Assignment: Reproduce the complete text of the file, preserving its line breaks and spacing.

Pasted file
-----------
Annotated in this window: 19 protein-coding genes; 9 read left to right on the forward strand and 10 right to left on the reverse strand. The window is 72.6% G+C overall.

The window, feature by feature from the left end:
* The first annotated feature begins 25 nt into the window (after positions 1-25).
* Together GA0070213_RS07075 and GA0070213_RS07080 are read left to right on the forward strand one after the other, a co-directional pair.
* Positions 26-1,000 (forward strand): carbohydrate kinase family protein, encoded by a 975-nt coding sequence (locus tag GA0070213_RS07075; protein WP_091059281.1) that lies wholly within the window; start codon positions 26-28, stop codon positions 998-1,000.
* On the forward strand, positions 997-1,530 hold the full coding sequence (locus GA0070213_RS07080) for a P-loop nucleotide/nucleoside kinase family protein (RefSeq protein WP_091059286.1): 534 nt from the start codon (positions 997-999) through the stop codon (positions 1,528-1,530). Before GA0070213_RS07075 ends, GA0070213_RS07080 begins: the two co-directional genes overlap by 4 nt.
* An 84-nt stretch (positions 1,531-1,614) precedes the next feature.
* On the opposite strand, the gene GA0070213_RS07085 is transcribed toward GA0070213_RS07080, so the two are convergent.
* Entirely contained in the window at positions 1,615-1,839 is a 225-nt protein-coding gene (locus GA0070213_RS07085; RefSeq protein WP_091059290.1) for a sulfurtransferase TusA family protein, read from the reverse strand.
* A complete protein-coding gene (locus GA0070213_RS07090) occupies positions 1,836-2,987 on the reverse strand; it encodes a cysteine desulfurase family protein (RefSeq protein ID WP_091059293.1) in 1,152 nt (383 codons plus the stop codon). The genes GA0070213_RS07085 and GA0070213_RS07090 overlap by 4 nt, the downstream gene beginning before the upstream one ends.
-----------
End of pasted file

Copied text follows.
Annotated in this window: 19 protein-coding genes; 9 read left to right on the forward strand and 10 right to left on the reverse strand. The window is 72.6% G+C overall.

The window, feature by feature from the left end:
* The first annotated feature begins 25 nt into the window (after positions 1-25).
* Together GA0070213_RS07075 and GA0070213_RS07080 are read left to right on the forward strand one after the other, a co-directional pair.
* Positions 26-1,000 (forward strand): carbohydrate kinase family protein, encoded by a 975-nt coding sequence (locus tag GA0070213_RS07075; protein WP_091059281.1) that lies wholly within the window; start codon positions 26-28, stop codon positions 998-1,000.
* On the forward strand, positions 997-1,530 hold the full coding sequence (locus GA0070213_RS07080) for a P-loop nucleotide/nucleoside kinase family protein (RefSeq protein WP_091059286.1): 534 nt from the start codon (positions 997-999) through the stop codon (positions 1,528-1,530). Before GA0070213_RS07075 ends, GA0070213_RS07080 begins: the two co-directional genes overlap by 4 nt.
* An 84-nt stretch (positions 1,531-1,614) precedes the next feature.
* On the opposite strand, the gene GA0070213_RS07085 is transcribed toward GA0070213_RS07080, so the two are convergent.
* Entirely contained in the window at positions 1,615-1,839 is a 225-nt protein-coding gene (locus GA0070213_RS07085; RefSeq protein WP_091059290.1) for a sulfurtransferase TusA family protein, read from the reverse strand.
* A complete protein-coding gene (locus GA0070213_RS07090) occupies positions 1,836-2,987 on the reverse strand; it encodes a cysteine desulfurase family protein (RefSeq protein ID WP_091059293.1) in 1,152 nt (383 codons plus the stop codon). The genes GA0070213_RS07085 and GA0070213_RS07090 overlap by 4 nt, the downstream gene beginning before the upstream one ends.